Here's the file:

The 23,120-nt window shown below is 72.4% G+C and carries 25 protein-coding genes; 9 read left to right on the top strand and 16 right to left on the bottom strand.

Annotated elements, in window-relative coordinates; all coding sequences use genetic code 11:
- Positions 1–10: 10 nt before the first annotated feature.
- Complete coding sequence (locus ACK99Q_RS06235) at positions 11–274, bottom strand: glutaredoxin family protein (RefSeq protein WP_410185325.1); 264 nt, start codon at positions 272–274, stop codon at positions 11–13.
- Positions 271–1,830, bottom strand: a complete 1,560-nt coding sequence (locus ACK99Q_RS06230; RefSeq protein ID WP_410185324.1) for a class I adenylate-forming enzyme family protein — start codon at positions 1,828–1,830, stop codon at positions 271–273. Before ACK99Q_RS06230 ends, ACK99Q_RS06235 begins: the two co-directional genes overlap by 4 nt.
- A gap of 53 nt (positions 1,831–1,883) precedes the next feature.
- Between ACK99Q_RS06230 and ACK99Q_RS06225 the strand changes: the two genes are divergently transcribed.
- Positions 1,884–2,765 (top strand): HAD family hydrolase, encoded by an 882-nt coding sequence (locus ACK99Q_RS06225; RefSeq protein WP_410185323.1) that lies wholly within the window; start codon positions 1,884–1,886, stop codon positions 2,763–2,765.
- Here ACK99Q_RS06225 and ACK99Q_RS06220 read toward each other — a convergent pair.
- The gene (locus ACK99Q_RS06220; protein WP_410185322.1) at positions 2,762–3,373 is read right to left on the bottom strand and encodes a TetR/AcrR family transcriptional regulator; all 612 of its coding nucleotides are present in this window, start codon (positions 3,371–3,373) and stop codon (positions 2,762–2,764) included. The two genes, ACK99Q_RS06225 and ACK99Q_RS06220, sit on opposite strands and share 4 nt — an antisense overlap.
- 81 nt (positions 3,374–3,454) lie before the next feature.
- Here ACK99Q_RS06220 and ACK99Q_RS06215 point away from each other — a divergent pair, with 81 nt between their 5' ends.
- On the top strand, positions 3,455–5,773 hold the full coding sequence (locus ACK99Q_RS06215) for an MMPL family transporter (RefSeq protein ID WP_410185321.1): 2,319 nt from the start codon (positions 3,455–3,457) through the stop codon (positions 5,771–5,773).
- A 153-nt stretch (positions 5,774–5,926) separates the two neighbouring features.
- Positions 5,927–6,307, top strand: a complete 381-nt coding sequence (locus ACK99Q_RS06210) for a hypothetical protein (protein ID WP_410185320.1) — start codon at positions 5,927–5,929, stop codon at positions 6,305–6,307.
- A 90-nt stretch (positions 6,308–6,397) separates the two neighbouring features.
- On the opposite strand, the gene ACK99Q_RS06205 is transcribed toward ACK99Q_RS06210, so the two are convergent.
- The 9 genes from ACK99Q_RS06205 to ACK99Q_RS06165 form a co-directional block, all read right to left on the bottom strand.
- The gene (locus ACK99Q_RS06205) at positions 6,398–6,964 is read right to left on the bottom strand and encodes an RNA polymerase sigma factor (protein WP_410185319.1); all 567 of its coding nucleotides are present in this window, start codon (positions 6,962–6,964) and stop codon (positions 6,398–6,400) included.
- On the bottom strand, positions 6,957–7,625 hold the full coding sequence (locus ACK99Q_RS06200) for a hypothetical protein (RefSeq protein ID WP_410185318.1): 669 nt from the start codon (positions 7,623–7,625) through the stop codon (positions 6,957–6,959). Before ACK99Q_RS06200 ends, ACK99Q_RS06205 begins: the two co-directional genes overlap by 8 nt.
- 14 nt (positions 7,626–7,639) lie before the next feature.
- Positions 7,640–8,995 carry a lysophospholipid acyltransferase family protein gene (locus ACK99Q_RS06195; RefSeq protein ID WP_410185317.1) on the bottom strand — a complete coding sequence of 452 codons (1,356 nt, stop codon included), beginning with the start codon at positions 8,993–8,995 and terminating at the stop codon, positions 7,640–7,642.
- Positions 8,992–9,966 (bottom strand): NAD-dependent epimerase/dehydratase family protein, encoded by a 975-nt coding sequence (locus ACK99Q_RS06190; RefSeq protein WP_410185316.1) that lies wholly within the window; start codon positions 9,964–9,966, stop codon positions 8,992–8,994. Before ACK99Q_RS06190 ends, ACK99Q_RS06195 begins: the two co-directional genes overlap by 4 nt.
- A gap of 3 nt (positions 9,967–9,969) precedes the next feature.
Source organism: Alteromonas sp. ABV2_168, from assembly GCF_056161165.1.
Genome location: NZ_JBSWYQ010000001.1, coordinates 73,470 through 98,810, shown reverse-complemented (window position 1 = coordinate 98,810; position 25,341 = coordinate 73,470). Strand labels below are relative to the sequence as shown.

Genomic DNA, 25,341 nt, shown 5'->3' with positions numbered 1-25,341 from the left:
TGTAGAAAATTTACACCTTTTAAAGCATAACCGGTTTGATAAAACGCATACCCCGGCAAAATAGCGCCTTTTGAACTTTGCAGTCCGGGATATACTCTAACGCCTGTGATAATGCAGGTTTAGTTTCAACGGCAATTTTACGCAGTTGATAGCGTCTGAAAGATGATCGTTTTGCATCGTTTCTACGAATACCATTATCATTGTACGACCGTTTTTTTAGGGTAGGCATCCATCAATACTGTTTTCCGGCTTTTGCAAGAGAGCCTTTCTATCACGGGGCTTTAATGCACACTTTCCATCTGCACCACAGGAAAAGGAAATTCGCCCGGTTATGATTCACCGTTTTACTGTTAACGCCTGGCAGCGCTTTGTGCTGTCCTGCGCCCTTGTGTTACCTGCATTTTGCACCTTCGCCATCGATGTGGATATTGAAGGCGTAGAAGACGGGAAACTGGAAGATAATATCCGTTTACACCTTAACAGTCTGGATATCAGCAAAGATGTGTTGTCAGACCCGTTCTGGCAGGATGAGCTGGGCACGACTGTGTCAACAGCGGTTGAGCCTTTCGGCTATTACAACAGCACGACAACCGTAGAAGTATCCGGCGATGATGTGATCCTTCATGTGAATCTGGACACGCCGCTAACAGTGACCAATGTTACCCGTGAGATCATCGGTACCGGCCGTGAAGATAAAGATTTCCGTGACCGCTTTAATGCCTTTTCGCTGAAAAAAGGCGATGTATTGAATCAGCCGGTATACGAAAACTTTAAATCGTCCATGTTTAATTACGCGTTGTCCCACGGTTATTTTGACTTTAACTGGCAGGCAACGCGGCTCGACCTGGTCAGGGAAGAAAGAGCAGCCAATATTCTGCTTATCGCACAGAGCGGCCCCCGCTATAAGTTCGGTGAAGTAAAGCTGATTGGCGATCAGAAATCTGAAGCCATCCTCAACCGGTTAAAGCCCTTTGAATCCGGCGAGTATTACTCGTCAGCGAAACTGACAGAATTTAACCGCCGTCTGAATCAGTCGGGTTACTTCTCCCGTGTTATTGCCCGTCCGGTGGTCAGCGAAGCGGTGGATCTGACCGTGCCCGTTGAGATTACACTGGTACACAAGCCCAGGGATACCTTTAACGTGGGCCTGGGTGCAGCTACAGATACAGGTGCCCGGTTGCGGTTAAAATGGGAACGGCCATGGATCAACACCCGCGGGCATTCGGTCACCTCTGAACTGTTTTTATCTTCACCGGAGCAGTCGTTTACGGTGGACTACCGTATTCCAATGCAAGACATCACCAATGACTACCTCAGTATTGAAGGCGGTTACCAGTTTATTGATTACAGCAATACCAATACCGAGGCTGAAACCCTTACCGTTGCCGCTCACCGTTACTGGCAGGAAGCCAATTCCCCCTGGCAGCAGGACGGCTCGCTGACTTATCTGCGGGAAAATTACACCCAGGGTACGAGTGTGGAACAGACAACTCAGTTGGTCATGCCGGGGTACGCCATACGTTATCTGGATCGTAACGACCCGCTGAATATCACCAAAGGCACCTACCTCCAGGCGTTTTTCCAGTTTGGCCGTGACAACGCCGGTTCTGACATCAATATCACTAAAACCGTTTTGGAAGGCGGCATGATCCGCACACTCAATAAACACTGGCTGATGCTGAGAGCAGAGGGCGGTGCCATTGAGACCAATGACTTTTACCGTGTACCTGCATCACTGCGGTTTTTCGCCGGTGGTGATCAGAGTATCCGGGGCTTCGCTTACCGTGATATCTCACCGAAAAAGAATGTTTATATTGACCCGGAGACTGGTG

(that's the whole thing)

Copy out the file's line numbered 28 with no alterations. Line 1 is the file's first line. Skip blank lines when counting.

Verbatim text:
TGTAGAAAATTTACACCTTTTAAAGCATAACCGGTTTGATAAAACGCATACCCCGGCAAAATAGCGCCTTTTGAACTTTGCAGTCCGGGATATACTCTAACGCCTGTGATAATGCAGGTTTAGTTTCAACGGCAATTTTACGCAGTTGATAGCGTCTGAAAGATGATCGTTTTGCATCGTTTCTACGAATACCATTATCATTGTACGACCGTTTTTTTAGGGTAGGCATCCATCAATACTGTTTTCCGGCTTTTGCAAGAGAGCCTTTCTATCACGGGGCTTTAATGCACACTTTCCATCTGCACCACAGGAAAAGGAAATTCGCCCGGTTATGATTCACCGTTTTACTGTTAACGCCTGGCAGCGCTTTGTGCTGTCCTGCGCCCTTGTGTTACCTGCATTTTGCACCTTCGCCATCGATGTGGATATTGAAGGCGTAGAAGACGGGAAACTGGAAGATAATATCCGTTTACACCTTAACAGTCTGGATATCAGCAAAGATGTGTTGTCAGACCCGTTCTGGCAGGATGAGCTGGGCACGACTGTGTCAACAGCGGTTGAGCCTTTCGGCTATTACAACAGCACGACAACCGTAGAAGTATCCGGCGATGATGTGATCCTTCATGTGAATCTGGACACGCCGCTAACAGTGACCAATGTTACCCGTGAGATCATCGGTACCGGCCGTGAAGATAAAGATTTCCGTGACCGCTTTAATGCCTTTTCGCTGAAAAAAGGCGATGTATTGAATCAGCCGGTATACGAAAACTTTAAATCGTCCATGTTTAATTACGCGTTGTCCCACGGTTATTTTGACTTTAACTGGCAGGCAACGCGGCTCGACCTGGTCAGGGAAGAAAGAGCAGCCAATATTCTGCTTATCGCACAGAGCGGCCCCCGCTATAAGTTCGGTGAAGTAAAGCTGATTGGCGATCAGAAATCTGAAGCCATCCTCAACCGGTTAAAGCCCTTTGAATCCGGCGAGTATTACTCGTCAGCGAAACTGACAGAATTTAACCGCCGTCTGAATCAGTCGGGTTACTTCTCCCGTGTTATTGCCCGTCCGGTGGTCAGCGAAGCGGTGGATCTGACCGTGCCCGTTGAGATTACACTGGTACACAAGCCCAGGGATACCTTTAACGTGGGCCTGGGTGCAGCTACAGATACAGGTGCCCGGTTGCGGTTAAAATGGGAACGGCCATGGATCAACACCCGCGGGCATTCGGTCACCTCTGAACTGTTTTTATCTTCACCGGAGCAGTCGTTTACGGTGGACTACCGTATTCCAATGCAAGACATCACCAATGACTACCTCAGTATTGAAGGCGGTTACCAGTTTATTGATTACAGCAATACCAATACCGAGGCTGAAACCCTTACCGTTGCCGCTCACCGTTACTGGCAGGAAGCCAATTCCCCCTGGCAGCAGGACGGCTCGCTGACTTATCTGCGGGAAAATTACACCCAGGGTACGAGTGTGGAACAGACAACTCAGTTGGTCATGCCGGGGTACGCCATACGTTATCTGGATCGTAACGACCCGCTGAATATCACCAAAGGCACCTACCTCCAGGCGTTTTTCCAGTTTGGCCGTGACAACGCCGGTTCTGACATCAATATCACTAAAACCGTTTTGGAAGGCGGCATGATCCGCACACTCAATAAACACTGGCTGATGCTGAGAGCAGAGGGCGGTGCCATTGAGACCAATGACTTTTACCGTGTACCTGCATCACTGCGGTTTTTCGCCGGTGGTGATCAGAGTATCCGGGGCTTCGCTTACCGTGATATCTCACCGAAAAAGAATGTTTATATTGACCCGGAGACTGGTG